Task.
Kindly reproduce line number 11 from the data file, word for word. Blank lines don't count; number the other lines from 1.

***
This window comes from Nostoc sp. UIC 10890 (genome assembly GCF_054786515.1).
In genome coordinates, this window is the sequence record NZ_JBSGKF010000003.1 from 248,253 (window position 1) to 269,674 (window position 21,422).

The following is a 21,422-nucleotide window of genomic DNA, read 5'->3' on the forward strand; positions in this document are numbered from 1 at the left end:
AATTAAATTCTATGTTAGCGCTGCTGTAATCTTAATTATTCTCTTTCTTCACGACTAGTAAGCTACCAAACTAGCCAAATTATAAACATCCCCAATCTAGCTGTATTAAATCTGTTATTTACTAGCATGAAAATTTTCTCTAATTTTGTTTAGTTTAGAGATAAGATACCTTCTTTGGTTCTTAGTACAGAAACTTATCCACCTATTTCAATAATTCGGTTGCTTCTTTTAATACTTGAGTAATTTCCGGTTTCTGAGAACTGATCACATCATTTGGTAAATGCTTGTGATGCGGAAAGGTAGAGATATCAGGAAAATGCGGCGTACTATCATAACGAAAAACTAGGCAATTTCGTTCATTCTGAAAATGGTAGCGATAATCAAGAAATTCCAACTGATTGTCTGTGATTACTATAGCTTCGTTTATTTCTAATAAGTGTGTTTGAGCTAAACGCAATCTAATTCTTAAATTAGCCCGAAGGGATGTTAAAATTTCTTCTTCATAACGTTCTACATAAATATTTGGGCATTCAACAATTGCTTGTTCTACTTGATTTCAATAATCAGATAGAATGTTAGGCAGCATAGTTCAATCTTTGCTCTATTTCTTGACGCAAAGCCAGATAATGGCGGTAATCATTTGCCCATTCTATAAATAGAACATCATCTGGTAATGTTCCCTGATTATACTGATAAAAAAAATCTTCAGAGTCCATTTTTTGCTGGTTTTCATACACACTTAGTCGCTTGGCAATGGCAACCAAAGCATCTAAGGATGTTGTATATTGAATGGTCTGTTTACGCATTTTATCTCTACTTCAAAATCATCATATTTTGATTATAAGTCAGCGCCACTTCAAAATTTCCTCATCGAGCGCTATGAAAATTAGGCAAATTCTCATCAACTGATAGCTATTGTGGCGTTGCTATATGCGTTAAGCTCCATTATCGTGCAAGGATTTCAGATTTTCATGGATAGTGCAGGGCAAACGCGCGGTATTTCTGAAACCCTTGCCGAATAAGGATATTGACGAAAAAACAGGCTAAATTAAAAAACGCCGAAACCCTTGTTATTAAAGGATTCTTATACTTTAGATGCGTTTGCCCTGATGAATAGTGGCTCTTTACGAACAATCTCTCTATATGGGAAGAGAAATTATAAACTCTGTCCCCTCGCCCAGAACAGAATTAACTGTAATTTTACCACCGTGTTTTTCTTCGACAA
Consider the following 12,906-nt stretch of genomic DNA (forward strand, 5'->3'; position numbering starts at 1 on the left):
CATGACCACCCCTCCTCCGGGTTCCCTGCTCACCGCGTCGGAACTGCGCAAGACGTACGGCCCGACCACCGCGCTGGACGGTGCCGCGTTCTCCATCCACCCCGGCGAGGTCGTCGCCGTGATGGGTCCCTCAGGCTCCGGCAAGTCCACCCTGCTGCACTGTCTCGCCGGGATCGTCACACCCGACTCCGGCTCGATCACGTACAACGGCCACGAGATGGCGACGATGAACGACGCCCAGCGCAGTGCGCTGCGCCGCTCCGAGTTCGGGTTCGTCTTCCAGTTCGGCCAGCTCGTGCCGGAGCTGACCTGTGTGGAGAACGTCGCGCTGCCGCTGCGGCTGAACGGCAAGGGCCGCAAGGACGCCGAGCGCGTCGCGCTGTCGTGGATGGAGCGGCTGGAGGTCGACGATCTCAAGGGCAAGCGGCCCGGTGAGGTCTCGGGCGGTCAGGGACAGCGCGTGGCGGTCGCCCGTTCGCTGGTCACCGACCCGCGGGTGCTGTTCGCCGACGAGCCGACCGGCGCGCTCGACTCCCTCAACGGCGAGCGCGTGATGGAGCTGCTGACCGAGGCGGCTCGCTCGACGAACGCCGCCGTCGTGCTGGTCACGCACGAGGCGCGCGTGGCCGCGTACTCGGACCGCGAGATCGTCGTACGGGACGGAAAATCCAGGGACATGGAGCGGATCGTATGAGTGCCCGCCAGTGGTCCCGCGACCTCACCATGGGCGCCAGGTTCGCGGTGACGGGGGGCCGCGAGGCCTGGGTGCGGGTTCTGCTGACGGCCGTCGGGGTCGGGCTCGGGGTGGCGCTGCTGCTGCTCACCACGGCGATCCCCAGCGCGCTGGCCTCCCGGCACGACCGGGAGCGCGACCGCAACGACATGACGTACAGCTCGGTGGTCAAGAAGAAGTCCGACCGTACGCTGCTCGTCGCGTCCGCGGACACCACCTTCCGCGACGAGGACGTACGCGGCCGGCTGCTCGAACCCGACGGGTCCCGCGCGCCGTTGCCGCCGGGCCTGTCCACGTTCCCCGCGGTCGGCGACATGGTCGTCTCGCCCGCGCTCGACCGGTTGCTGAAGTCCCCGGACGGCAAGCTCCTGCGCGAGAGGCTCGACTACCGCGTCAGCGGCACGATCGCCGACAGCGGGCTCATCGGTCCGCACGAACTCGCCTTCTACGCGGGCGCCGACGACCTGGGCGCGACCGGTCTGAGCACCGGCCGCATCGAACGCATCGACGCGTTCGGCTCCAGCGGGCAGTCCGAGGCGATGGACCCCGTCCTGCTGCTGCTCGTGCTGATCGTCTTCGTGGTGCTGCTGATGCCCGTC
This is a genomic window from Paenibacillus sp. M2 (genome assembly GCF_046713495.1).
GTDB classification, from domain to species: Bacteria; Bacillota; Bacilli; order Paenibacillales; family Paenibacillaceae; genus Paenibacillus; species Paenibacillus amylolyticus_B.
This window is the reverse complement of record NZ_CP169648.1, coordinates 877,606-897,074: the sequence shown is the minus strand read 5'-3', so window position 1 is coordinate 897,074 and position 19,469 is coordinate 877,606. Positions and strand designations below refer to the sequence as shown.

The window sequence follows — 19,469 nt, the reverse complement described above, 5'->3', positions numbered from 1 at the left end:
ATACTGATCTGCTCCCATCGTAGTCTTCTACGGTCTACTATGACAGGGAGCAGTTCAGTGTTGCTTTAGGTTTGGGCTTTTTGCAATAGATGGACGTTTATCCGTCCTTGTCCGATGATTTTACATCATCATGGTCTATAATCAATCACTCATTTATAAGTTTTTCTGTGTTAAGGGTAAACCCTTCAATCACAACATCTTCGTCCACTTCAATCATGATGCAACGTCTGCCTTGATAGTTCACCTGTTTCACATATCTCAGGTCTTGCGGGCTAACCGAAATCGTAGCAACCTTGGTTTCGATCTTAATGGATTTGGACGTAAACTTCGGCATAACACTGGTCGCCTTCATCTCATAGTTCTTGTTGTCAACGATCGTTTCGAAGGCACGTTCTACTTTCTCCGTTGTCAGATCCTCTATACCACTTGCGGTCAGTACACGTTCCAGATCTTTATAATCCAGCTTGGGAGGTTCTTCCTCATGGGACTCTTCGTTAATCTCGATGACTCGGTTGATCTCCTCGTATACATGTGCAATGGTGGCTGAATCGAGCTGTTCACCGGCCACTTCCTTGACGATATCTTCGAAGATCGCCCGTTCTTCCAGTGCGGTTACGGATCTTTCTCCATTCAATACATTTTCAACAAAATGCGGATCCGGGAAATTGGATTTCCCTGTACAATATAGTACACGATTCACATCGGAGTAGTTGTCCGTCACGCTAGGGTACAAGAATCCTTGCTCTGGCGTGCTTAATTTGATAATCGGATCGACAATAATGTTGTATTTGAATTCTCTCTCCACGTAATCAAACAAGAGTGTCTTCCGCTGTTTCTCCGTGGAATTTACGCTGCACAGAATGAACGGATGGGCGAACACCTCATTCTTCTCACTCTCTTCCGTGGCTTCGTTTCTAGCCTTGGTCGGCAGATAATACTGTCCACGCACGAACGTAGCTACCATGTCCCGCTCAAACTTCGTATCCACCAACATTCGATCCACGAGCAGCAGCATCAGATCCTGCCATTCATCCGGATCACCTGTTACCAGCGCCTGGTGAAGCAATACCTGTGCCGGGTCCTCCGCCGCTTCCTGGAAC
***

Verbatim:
ATACTGATCTGCTCCCATCGTAGTCTTCTACGGTCTACTATGACAGGGAGCAGTTCAGTGTTGCTTTAGGTTTGGGCTTTTTGCAATAGATGGACGTTTATCCGTCCTTGTCCGATGATTTTACATCATCATGGTCTATAATCAATCACTCATTTATAAGTTTTTCTGTGTTAAGGGTAAACCCTTCAATCACAACATCTTCGTCCACTTCAATCATGATGCAACGTCTGCCTTGATAGTTCACCTGTTTCACATATCTCAGGTCTTGCGGGCTAACCGAAATCGTAGCAACCTTGGTTTCGATCTTAATGGATTTGGACGTAAACTTCGGCATAACACTGGTCGCCTTCATCTCATAGTTCTTGTTGTCAACGATCGTTTCGAAGGCACGTTCTACTTTCTCCGTTGTCAGATCCTCTATACCACTTGCGGTCAGTACACGTTCCAGATCTTTATAATCCAGCTTGGGAGGTTCTTCCTCATGGGACTCTTCGTTAATCTCGATGACTCGGTTGATCTCCTCGTATACATGTGCAATGGTGGCTGAATCGAGCTGTTCACCGGCCACTTCCTTGACGATATCTTCGAAGATCGCCCGTTCTTCCAGTGCGGTTACGGATCTTTCTCCATTCAATACATTTTCAACAAAATGCGGATCCGGGAAATTGGATTTCCCTGTACAATATAGTACACGATTCACATCGGAGTAGTTGTCCGTCACGCTAGGGTACAAGAATCCTTGCTCTGGCGTGCTTAATTTGATAATCGGATCGACAATAATGTTGTATTTGAATTCTCTCTCCACGTAATCAAACAAGAGTGTCTTCCGCTGTTTCTCCGTGGAATTTACGCTGCACAGAATGAACGGATGGGCGAACACCTCATTCTTCTCACTCTCTTCCGTGGCTTCGTTTCTAGCCTTGGTCGGCAGATAATACTGTCCACGCACGAACGTAGCTACCATGTCCCGCTCAAACTTCGTATCCACCAACATTCGATCCACGAGCAGCAGCATCAGATCCTGCCATTCATCCGGATCACCTGTTACCAGCGCCTGGTGAAGCAATACCTGTGCCGGGTCCTCCGCCGCTTCCTGGAAC